PTRF/Cavin-1 can be localized to caveolae and is required for caveola formation [15]. PTRF/Cavin-1-null (PTRF−/−) mice have no morphologically detectable caveolae in lung, intestine, and skeletal muscle, with diminished protein expression of all three caveolins, and exhibit glucose intolerance, dyslipidemia, and muscular dystrophy [17]. PTRF−/− mice also exhibit a lack of caveolae in the detrusor, impaired contractility, and detrusor hypertrophy [18]. Recent reports have demonstrated elevated pulmonary arterial pressure accompanying hypertrophic remodeling of pulmonary arteries and maintained systemic blood pressure despite arterial dysfunction in PTRF−/− mice [19,20]. In humans, homozygous mutations in the PTRF/Cavin-1 gene have been reported to cause muscular dystrophy with lipodystrophy [21]. Furthermore, in patients with congenital generalized lipodystrophy with muscle rippling (CGL4) who have homozygous PTRF/Cavin-1 mutations, long-QT syndrome and fatal cardiac arrhythmia were observed [22,23]. Caveolae are abundantly present in ventricular, atrial, and nodal cells [24], and PTRF/Cavin-1 is expressed in the heart [15,17,25,26]. However, the specific impact of PTRF/Cavin-1 on the molecular mechanisms involved in cardiac hypertrophy and function remains to be determined.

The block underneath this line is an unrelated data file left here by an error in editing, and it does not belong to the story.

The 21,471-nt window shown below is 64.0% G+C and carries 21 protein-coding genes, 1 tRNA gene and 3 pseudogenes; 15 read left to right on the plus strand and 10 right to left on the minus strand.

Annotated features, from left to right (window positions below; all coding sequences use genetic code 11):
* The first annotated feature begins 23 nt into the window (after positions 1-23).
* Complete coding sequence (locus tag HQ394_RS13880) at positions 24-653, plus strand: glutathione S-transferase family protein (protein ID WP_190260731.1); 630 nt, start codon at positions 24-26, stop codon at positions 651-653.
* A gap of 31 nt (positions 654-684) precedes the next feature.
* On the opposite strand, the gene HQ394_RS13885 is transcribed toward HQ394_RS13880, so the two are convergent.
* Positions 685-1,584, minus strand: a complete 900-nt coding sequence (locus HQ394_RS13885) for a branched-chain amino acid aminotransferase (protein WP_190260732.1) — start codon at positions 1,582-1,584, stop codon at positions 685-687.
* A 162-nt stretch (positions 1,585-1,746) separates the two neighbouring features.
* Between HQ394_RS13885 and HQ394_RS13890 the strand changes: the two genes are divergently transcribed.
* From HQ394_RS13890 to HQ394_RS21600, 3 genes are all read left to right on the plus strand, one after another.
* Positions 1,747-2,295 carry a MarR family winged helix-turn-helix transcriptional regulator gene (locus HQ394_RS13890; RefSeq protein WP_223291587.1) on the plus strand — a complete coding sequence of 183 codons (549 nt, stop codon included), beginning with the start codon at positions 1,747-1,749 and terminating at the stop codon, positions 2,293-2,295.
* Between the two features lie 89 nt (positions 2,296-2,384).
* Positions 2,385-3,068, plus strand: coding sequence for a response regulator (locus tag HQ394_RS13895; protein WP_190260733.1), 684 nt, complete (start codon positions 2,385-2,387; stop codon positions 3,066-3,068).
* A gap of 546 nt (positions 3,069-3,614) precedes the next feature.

To obtain further insights into caveola function in cardiomyocytes, we utilized PTRF−/− mice and found that PTRF/Cavin-1 deficiency induces down-regulated expression of caveola-associated proteins in the heart and cardiac hypertrophy accompanied by fibrosis.

Materials and Methods

Materials